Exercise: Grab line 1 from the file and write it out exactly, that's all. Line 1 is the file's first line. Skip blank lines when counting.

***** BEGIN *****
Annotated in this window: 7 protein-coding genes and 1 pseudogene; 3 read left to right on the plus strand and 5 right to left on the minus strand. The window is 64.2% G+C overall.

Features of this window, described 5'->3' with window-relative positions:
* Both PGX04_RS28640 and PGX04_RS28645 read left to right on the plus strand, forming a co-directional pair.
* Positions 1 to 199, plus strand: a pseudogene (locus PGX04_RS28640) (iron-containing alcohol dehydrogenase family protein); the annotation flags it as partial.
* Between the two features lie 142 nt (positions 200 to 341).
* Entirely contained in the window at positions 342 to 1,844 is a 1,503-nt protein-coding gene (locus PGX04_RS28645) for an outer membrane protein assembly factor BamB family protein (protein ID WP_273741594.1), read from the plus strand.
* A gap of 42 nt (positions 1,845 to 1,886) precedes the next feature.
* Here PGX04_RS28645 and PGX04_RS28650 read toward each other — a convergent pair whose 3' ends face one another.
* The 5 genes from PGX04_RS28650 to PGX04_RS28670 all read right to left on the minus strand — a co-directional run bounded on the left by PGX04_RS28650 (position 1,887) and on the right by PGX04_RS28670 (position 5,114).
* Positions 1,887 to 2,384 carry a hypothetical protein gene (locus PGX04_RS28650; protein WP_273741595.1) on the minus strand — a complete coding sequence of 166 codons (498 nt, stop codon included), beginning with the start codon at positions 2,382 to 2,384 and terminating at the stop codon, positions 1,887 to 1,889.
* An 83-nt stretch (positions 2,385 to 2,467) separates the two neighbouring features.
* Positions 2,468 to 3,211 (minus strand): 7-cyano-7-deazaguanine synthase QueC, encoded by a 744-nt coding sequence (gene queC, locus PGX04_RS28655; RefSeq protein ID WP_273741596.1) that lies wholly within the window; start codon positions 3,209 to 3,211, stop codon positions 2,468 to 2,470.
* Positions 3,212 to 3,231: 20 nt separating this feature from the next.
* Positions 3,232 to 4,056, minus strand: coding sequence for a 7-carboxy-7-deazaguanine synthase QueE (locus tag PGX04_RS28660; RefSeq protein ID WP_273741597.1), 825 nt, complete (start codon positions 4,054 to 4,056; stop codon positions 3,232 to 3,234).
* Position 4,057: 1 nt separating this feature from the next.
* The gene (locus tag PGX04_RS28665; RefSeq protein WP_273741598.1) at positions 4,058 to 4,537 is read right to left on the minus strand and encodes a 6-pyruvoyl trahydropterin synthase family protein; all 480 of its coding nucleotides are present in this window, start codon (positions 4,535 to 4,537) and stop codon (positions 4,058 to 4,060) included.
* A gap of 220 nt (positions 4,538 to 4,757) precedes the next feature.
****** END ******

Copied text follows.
Annotated in this window: 7 protein-coding genes and 1 pseudogene; 3 read left to right on the plus strand and 5 right to left on the minus strand. The window is 64.2% G+C overall.